Pubdate: Wed, 16 Jul 2008
Source: Allen American, The (TX)
Copyright: The Allen American 2008
Author: Ann Marie Shambaugh


The arrest of a former Collin County deputy constable who allegedly 
protected an international drug ring in exchange for cocaine while 
working in Frisco has come as a surprise to local authorities.

Melissa resident Robert Benavidez, 41, was arrested July 8 and 
charged with six counts of abuse of official capacity. He was 
indicted by the Collin County Grand Jury on all six counts Tuesday. 
He is being held at the Collin County Jail on $1.5 million bond.

According to arrest records, Benavidez periodically checked the 
National Crime Information Center computer database to determine if 
his cousin and leader of a North Texas drug cell, Sergio Maldonado of 
McKinney, had any warrants out for his arrest. He is also accused of 
using a database to check the registration for license plates that 
Maldonado thought may be on law enforcement officials' vehicles.

In return for these services, Maldonado "would routinely give 
Benavidez several grams of cocaine for Benavidez' personal use," the 
affidavit states.

"This job is largely based on public trust, so we were surprised," 
Collin County Constable Precinct 4 Chief Deputy Gary Boone said. 
"There's no way to sit and watch over somebody's shoulder what 
they're running."

The alleged crimes occurred while Benavidez was employed as a Collin 
County Precinct 4 deputy constable between 2001 and 2006. Boone said 
he resigned from his position in July 2006 for non-criminal 
violations of department policy, although he declined to provide 
specific information about Benavidez' violations. At the time of his 
resignation, officials in the constable's office were unaware of his 
alleged abuse of official capacity, and they are not ruling out that 
the violations may have been connected.

"Some of the violations may have been caused by what he was trying to 
do," Boone said.

Law enforcement officials began unearthing Benavidez' ties to the 
drug ring in October 2005 through Operation Puma, a 
multi-jurisdictional federal investigation of an international drug 
trafficking and money laundering organization. In North Texas, 
Operation Puma led to the seizure of 277 kilograms of cocaine, 900 
pounds of marijuana, nearly $2.5 million in U.S. currency, and the 
arrest of 20 people, including Maldonado, who pleaded guilty to money 
laundering and drug charges last year.

A U.S. Drug Enforcement Administration special agent was conducting 
surveillance of Maldonado and another suspected drug trafficker for 
Operation Puma when he noticed the two men slowly circling his car 
while speaking on a cell phone, according to the affidavit.

Through a series of recorded phone conversations, federal agents 
learned Maldonado had asked Benavidez to check the special agent's 
license plates, and records show that they were checked three times 
by the next day. The first check reportedly went through dispatchers 
at the Collin County Sheriff's Office, the second through the DEA 
Dallas office, and the third from the Precinct 4 constable's office in Frisco.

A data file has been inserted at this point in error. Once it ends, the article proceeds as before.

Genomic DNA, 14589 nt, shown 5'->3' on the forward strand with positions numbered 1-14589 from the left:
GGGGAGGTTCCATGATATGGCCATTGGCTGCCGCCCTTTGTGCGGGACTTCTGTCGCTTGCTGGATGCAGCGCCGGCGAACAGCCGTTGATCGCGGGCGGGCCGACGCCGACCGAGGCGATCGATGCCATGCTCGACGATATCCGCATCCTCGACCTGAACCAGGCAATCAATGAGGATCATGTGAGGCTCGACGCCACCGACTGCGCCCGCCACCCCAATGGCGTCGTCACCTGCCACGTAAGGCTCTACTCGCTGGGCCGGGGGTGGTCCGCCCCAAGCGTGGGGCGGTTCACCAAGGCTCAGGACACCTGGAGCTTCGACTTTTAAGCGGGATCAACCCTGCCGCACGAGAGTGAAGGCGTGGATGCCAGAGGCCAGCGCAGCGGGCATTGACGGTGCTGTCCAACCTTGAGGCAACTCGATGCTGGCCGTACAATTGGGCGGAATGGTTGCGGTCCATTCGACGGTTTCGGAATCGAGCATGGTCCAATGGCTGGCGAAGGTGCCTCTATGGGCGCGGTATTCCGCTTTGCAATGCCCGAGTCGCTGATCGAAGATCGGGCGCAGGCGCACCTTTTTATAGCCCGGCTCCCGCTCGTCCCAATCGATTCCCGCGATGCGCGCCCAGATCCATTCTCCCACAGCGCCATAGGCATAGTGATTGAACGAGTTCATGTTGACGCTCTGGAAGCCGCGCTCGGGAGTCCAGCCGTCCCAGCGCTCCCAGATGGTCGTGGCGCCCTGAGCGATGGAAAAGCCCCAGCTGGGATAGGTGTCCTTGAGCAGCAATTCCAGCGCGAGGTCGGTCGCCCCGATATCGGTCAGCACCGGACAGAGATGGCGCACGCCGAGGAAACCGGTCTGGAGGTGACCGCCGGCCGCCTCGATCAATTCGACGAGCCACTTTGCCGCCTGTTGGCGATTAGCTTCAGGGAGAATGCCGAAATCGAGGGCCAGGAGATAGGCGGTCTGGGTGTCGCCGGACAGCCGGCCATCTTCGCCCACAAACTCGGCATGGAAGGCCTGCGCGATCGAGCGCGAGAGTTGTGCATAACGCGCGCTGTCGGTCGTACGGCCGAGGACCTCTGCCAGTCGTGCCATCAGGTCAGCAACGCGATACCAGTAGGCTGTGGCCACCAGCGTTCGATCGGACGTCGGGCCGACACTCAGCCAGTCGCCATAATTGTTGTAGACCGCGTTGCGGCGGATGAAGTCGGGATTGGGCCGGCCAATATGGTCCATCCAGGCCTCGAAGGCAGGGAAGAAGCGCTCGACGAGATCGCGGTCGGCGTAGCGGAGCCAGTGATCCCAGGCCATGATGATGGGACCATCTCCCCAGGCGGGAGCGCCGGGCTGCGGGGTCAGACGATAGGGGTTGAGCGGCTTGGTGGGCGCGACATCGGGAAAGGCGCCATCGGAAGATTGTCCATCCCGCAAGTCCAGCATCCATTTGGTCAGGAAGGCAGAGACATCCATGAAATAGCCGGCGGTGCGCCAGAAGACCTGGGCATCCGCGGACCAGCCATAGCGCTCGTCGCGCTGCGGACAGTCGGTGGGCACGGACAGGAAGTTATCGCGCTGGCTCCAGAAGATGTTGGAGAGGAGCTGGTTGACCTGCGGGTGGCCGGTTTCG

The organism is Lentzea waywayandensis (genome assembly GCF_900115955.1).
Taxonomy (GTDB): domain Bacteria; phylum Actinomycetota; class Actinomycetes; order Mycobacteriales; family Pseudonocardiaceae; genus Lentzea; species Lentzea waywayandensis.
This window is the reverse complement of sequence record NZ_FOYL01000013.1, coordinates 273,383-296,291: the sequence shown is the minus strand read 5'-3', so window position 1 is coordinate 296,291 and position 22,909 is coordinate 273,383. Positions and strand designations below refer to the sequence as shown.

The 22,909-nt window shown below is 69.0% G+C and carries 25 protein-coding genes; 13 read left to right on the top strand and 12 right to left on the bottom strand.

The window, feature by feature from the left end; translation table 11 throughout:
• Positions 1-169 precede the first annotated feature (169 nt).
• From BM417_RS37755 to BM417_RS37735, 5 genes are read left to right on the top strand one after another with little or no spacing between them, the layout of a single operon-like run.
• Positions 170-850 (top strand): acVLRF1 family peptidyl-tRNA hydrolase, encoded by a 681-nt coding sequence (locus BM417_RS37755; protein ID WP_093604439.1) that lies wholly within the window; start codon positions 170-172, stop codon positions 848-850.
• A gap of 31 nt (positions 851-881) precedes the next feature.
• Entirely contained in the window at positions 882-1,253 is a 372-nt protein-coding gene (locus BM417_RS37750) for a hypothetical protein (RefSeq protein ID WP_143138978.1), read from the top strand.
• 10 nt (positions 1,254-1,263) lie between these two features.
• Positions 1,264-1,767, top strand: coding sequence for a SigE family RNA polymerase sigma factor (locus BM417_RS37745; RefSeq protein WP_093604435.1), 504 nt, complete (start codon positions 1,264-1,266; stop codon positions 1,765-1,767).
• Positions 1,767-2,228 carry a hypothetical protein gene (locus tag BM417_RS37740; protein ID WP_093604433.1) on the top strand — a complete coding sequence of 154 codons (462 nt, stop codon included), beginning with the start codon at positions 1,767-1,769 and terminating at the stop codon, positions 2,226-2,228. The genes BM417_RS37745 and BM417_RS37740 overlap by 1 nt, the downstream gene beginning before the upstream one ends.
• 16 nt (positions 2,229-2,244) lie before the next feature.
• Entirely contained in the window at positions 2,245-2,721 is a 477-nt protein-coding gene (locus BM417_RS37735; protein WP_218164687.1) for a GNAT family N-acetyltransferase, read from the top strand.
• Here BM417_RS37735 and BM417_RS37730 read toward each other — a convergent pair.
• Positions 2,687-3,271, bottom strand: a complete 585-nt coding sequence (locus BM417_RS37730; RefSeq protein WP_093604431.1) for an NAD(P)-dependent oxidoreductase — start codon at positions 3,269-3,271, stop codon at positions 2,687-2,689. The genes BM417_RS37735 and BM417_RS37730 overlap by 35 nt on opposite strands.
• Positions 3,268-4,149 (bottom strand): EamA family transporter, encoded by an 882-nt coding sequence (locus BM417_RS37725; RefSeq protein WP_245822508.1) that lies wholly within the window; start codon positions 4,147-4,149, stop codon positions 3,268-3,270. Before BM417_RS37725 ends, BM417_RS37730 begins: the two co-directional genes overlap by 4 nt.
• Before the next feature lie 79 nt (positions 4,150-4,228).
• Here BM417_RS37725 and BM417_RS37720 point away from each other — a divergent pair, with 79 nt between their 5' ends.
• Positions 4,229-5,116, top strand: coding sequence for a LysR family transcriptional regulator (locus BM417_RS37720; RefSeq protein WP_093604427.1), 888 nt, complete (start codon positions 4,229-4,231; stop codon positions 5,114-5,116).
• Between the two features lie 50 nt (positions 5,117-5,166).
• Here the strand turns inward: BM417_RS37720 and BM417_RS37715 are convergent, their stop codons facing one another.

After his arrest, Maldonado told law enforcement officials that he 
would ask Benavidez to check law enforcement databases for 
outstanding warrants and license plate registrations beginning in 
2004. Records show that the NCIC terminal in the Frisco constable's 
office was used about 25 times to search for warrants on Maldonado or 
his wife, and that Collin County dispatchers were asked to check 
about six times between Sept. 5, 2001, and Dec. 6, 2006.

Boone said that several people had access to the NCIC terminal in the 
Frisco office, but the affidavit stated that it was in Benavidez' office.

"He can come in and run something, and frankly, who knows who ran 
it?" he said. "We know it was somebody in the office, and that's why 
I say it's part of the public trust in that job. You can't just abuse it."

The arrest record also states that Collin County Precinct 4 Constable 
Johnny Todd noticed that Benavidez would drive expensive new 
automobiles that he said belonged to Maldonado, who Todd met at a 
surprise birthday party for Benavidez' wife.

Benavidez also reportedly showed Todd a gold-plated Colt 1911 .45 
caliber pistol that he said he had received from Maldonado.

Boone said that he does not know if the constable's office ran a 
background check on Benavidez when he was hired in 2001, because a 
different constable was in office at that time. He said that all new 
employees have undergone background checks since he became chief 
deputy in July 2007, shortly after Benavidez resigned.

He also said he does not think that Benavidez was abusing his 
official capacity in other ways, and that he never noticed anything 
suspicious about him when he was employed by Collin County.

Benavidez' trial will be held in the Collin County 199th District 
Court, but a date has not been set. He could face up to 99 years in 
prison and a fine of up to $10,000.

Officials from the Collin County District Attorney's Office declined 
to comment. 
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